Tuesday 28 November 2023

Notes on divorce on the ground of irretrievable breakdown of marriage

 Under the Hindu Marriage Act, 1955, the concept of irretrievable breakdown of marriage is not explicitly recognized as a ground for divorce. The Act provides specific grounds for divorce, such as cruelty, adultery, desertion, conversion to another religion, mental disorder, and incurable diseases. However, irretrievable breakdown of marriage is not mentioned as a standalone ground for divorce under this Act.

The concept of irretrievable breakdown of marriage refers to a situation where the marriage has broken down irreparably, and there is no possibility of reconciliation between the spouses. It is a subjective assessment of the state of the marriage, indicating that the relationship has reached a point of no return.

While the Hindu Marriage Act does not explicitly mention irretrievable breakdown as a ground for divorce, the Supreme Court of India has recognized it as a valid consideration in certain cases. The court has held that if the marriage has completely broken down, and there is no chance of the spouses living together harmoniously, the court may invoke its inherent powers to grant a divorce on the basis of irretrievable breakdown.

It is important to note that the court's decision to invoke the concept of irretrievable breakdown of marriage is discretionary and depends on the specific circumstances of each case. The court will consider factors such as the duration of the marriage, efforts made for reconciliation, and the overall impact on the parties involved.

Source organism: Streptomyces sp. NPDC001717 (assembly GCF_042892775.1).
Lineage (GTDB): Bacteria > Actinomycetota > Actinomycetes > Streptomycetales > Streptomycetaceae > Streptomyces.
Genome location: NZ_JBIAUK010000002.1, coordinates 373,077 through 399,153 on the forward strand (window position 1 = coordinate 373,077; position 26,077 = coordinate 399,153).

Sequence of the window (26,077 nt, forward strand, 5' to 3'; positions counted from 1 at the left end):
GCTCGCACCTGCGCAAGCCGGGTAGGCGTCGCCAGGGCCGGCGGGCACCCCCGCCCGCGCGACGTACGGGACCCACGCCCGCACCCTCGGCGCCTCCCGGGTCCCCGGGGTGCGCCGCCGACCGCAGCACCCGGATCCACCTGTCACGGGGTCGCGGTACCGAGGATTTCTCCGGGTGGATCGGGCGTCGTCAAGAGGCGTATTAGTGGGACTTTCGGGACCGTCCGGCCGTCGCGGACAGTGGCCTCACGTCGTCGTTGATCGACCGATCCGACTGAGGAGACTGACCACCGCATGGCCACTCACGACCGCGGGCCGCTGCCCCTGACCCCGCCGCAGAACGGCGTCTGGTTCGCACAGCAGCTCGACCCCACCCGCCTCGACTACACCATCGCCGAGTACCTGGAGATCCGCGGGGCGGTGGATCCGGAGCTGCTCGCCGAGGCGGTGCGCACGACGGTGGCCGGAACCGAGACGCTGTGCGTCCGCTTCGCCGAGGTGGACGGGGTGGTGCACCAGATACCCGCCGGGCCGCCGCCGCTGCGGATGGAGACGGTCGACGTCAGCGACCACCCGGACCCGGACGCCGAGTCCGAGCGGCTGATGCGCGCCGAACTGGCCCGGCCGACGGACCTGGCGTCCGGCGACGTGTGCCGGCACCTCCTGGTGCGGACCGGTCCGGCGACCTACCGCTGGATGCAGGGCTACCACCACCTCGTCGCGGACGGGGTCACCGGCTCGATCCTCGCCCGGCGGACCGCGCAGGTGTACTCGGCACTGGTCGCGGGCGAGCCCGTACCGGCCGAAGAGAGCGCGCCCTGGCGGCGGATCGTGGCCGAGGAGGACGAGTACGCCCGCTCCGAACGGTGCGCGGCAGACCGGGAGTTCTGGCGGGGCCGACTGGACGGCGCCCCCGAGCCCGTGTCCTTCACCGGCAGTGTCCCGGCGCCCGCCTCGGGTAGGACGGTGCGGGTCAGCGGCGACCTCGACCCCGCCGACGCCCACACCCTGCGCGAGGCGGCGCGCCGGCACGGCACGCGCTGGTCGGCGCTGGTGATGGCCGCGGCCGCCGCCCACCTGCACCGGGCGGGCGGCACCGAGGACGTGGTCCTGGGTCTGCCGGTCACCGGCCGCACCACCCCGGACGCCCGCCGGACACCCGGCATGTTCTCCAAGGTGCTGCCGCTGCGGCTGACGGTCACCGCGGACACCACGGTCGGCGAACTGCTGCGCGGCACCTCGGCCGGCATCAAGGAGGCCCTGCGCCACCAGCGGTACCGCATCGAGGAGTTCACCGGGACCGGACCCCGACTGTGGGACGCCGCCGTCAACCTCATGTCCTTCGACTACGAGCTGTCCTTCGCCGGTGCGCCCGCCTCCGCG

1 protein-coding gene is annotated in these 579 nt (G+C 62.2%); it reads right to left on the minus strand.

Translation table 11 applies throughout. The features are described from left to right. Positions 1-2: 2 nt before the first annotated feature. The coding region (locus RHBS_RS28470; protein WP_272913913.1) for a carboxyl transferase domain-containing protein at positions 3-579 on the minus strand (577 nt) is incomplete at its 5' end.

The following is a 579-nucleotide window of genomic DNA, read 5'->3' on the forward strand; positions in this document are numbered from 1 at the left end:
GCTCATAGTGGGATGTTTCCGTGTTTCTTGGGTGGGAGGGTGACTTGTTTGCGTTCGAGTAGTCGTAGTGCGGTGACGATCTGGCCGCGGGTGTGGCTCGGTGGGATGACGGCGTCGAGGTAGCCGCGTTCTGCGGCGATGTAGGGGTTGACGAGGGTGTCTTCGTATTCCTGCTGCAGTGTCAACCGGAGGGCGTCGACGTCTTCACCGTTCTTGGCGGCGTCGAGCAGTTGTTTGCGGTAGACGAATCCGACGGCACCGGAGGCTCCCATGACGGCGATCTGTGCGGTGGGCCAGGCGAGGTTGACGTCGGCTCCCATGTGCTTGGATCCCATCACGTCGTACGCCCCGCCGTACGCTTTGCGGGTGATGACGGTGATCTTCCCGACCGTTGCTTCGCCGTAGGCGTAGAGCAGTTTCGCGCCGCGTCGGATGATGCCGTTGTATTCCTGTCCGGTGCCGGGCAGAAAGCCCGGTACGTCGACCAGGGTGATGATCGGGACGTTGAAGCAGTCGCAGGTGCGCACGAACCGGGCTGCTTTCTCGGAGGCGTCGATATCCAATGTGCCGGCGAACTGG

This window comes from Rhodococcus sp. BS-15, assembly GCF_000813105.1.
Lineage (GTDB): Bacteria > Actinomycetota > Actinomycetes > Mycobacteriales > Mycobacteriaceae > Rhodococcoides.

Decided On: 21.03.2006

Naveen Kohli Vs. Neelu Kohli Hon'ble Judges/Coram:

B.N. Agrawal, A.K. Mathur and Dalveer Bhandari, JJ.

Citation: AIR 2006 SC 1675.


2) Once the parties have separated and the separation has continued for a sufficient length of time and one of them has presented a petition for divorce, it can well be presumed that the marriage has broken down. The court, no doubt, should seriously make an endeavour to reconcile the parties; yet, if it is found that the breakdown is irreparable, then divorce should not be withheld. The consequences of preservation in law of the unworkable marriage which has long ceased to be effective are bound to be a source of greater misery for the parties.
Law of divorce based mainly on fault is inadequate to deal with a broken marriage. Under the fault theory, guilt has to be proved; divorce courts are presented concrete instances of human behavior as bring the institution of marriage into disrepute.
Civil Appeal No. 151 of 2004
Decided On: 26.03.2007
Samar Ghosh Vs. Jaya Ghosh

Hon'ble Judges/Coram:

B.N. AgrawalP.P. Naolekar and Dalveer Bhandari, JJ.
Citation:(2007) 4 SCC 511

3) A mere direction of the Court without considering the legal position is not a precedent. If we grant divorce on the ground of irretrievable breakdown, then we shall by judicial verdict be adding a clause to Section 13 of the Act to the effect that irretrievable breakdown of the marriage is also a ground for divorce. In our opinion, this can only be done by the legislature and not by the Court. It is for the Parliament to enact or amend the law and not for the Courts. Hence, we do not find force in the submission of the learned counsel for the appellant.

Supreme Court of India
Vishnu Dutt Sharma vs Manju Sharma on 27 February, 2009

Bench: Markandey Katju, V.S. Sirpurkar
Citation; 2010(1) MHLJ 290 SC.

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